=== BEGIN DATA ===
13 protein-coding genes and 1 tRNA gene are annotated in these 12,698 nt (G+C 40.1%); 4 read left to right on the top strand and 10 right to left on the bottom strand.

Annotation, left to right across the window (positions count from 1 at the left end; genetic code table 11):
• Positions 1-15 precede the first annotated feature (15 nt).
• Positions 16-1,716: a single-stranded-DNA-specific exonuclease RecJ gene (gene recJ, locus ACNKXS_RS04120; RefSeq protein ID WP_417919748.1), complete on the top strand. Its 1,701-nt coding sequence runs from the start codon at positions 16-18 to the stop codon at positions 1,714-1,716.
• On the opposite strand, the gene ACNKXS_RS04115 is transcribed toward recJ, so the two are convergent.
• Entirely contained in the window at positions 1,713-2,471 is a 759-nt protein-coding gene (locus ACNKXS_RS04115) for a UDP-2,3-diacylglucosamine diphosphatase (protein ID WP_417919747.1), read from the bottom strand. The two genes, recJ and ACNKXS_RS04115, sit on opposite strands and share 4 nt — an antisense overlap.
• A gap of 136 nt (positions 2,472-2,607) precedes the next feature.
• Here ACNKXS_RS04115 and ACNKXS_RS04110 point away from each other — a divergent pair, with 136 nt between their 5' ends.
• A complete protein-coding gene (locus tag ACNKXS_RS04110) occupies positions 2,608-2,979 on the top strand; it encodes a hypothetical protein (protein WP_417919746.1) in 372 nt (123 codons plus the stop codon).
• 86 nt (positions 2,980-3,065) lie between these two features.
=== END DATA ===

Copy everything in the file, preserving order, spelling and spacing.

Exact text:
13 protein-coding genes and 1 tRNA gene are annotated in these 12,698 nt (G+C 40.1%); 4 read left to right on the top strand and 10 right to left on the bottom strand.

Annotation, left to right across the window (positions count from 1 at the left end; genetic code table 11):
• Positions 1-15 precede the first annotated feature (15 nt).
• Positions 16-1,716: a single-stranded-DNA-specific exonuclease RecJ gene (gene recJ, locus ACNKXS_RS04120; RefSeq protein ID WP_417919748.1), complete on the top strand. Its 1,701-nt coding sequence runs from the start codon at positions 16-18 to the stop codon at positions 1,714-1,716.
• On the opposite strand, the gene ACNKXS_RS04115 is transcribed toward recJ, so the two are convergent.
• Entirely contained in the window at positions 1,713-2,471 is a 759-nt protein-coding gene (locus ACNKXS_RS04115) for a UDP-2,3-diacylglucosamine diphosphatase (protein ID WP_417919747.1), read from the bottom strand. The two genes, recJ and ACNKXS_RS04115, sit on opposite strands and share 4 nt — an antisense overlap.
• A gap of 136 nt (positions 2,472-2,607) precedes the next feature.
• Here ACNKXS_RS04115 and ACNKXS_RS04110 point away from each other — a divergent pair, with 136 nt between their 5' ends.
• A complete protein-coding gene (locus tag ACNKXS_RS04110) occupies positions 2,608-2,979 on the top strand; it encodes a hypothetical protein (protein WP_417919746.1) in 372 nt (123 codons plus the stop codon).
• 86 nt (positions 2,980-3,065) lie between these two features.